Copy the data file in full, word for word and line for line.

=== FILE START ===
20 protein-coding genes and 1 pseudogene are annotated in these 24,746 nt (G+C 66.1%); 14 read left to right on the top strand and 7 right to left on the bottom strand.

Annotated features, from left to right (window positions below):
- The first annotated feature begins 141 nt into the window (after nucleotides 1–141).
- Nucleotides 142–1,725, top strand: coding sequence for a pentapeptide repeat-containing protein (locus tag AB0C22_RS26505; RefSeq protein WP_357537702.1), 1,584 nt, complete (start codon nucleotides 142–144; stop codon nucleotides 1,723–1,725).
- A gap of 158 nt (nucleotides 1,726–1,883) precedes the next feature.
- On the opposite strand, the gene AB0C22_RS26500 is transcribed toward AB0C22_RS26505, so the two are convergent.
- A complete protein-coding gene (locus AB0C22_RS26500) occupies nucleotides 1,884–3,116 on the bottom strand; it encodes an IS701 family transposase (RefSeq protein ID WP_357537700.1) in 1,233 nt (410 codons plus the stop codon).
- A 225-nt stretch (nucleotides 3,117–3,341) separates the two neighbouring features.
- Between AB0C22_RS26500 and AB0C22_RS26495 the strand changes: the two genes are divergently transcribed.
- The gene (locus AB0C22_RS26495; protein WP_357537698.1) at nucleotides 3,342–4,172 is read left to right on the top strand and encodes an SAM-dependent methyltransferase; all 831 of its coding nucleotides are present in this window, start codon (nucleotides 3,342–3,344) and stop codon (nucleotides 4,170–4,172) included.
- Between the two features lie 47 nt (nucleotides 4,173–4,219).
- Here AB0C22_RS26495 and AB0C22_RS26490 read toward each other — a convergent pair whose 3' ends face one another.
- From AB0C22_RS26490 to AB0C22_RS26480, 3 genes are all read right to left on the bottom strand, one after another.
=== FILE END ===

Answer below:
20 protein-coding genes and 1 pseudogene are annotated in these 24,746 nt (G+C 66.1%); 14 read left to right on the top strand and 7 right to left on the bottom strand.

Annotated features, from left to right (window positions below):
- The first annotated feature begins 141 nt into the window (after nucleotides 1–141).
- Nucleotides 142–1,725, top strand: coding sequence for a pentapeptide repeat-containing protein (locus tag AB0C22_RS26505; RefSeq protein WP_357537702.1), 1,584 nt, complete (start codon nucleotides 142–144; stop codon nucleotides 1,723–1,725).
- A gap of 158 nt (nucleotides 1,726–1,883) precedes the next feature.
- On the opposite strand, the gene AB0C22_RS26500 is transcribed toward AB0C22_RS26505, so the two are convergent.
- A complete protein-coding gene (locus AB0C22_RS26500) occupies nucleotides 1,884–3,116 on the bottom strand; it encodes an IS701 family transposase (RefSeq protein ID WP_357537700.1) in 1,233 nt (410 codons plus the stop codon).
- A 225-nt stretch (nucleotides 3,117–3,341) separates the two neighbouring features.
- Between AB0C22_RS26500 and AB0C22_RS26495 the strand changes: the two genes are divergently transcribed.
- The gene (locus AB0C22_RS26495; protein WP_357537698.1) at nucleotides 3,342–4,172 is read left to right on the top strand and encodes an SAM-dependent methyltransferase; all 831 of its coding nucleotides are present in this window, start codon (nucleotides 3,342–3,344) and stop codon (nucleotides 4,170–4,172) included.
- Between the two features lie 47 nt (nucleotides 4,173–4,219).
- Here AB0C22_RS26495 and AB0C22_RS26490 read toward each other — a convergent pair whose 3' ends face one another.
- From AB0C22_RS26490 to AB0C22_RS26480, 3 genes are all read right to left on the bottom strand, one after another.